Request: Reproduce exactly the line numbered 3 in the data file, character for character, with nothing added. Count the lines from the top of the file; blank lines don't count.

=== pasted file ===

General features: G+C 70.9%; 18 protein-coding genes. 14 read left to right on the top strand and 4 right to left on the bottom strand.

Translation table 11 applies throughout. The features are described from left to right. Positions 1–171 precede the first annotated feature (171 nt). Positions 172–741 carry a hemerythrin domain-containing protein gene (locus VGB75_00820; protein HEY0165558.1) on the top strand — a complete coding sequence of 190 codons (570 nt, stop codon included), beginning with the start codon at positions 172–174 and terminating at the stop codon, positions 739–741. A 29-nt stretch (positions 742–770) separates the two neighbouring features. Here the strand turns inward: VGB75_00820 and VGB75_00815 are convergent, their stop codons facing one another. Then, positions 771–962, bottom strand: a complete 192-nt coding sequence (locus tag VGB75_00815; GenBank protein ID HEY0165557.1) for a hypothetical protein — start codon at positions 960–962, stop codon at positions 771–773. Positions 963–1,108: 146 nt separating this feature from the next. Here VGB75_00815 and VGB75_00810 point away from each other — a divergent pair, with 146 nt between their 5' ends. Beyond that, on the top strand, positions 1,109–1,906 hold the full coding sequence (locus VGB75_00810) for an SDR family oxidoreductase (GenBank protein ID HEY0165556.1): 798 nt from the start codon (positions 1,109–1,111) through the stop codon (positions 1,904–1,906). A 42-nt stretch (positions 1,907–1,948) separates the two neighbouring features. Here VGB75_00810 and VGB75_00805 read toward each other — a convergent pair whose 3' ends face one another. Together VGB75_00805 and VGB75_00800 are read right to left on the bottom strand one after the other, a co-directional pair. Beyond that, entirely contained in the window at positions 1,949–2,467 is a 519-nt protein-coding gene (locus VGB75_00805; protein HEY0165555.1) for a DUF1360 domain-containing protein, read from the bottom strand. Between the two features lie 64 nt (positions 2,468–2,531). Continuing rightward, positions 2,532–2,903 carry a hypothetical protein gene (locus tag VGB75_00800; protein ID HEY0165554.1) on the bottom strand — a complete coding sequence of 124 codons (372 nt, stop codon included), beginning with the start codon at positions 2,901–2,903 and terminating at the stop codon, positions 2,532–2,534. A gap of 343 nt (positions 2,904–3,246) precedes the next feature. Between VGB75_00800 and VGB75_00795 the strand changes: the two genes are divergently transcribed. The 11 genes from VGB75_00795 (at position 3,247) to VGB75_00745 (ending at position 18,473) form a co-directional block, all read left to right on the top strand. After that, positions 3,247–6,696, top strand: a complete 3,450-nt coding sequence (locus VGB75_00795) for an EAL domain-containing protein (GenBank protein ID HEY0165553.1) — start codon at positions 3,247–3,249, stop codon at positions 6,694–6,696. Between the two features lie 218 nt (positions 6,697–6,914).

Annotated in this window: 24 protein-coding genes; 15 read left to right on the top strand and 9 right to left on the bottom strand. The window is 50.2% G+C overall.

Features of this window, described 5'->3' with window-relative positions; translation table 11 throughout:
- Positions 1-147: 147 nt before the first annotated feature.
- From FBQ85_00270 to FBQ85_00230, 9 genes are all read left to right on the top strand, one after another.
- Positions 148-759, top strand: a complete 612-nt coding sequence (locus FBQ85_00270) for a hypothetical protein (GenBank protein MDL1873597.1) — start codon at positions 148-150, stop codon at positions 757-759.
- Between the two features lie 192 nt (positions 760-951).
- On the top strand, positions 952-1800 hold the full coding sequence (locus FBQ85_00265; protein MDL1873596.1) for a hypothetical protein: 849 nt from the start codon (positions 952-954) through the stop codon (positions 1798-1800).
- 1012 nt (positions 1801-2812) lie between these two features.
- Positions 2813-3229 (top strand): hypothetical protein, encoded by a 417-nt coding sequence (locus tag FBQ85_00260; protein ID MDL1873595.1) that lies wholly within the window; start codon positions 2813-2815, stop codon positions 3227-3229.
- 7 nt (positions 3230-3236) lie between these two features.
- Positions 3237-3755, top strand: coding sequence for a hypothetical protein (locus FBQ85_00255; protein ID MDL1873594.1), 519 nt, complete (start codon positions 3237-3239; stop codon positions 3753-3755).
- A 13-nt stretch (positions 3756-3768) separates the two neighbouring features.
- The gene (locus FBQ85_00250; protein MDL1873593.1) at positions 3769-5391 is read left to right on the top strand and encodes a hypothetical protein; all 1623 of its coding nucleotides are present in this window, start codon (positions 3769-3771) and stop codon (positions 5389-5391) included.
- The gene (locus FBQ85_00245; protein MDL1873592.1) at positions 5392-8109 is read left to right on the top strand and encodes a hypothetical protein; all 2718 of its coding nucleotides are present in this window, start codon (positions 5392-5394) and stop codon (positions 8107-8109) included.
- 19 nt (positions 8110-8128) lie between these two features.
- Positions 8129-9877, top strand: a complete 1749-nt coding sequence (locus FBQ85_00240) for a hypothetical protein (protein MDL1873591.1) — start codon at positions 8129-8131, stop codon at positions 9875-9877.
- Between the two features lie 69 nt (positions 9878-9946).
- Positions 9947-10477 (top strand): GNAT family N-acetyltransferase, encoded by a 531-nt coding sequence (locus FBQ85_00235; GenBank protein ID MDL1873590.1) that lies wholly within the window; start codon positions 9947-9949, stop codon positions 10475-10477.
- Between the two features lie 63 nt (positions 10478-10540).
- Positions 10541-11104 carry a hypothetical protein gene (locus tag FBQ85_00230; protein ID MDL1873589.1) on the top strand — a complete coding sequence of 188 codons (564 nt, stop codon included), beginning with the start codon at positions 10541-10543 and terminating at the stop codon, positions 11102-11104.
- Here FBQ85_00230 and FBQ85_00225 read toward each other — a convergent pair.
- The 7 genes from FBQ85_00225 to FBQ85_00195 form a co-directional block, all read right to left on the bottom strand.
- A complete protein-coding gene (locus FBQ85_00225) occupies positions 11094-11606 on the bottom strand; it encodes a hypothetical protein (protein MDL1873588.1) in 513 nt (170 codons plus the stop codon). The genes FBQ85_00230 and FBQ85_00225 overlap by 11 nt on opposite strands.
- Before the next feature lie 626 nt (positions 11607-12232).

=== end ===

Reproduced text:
Annotated in this window: 24 protein-coding genes; 15 read left to right on the top strand and 9 right to left on the bottom strand. The window is 50.2% G+C overall.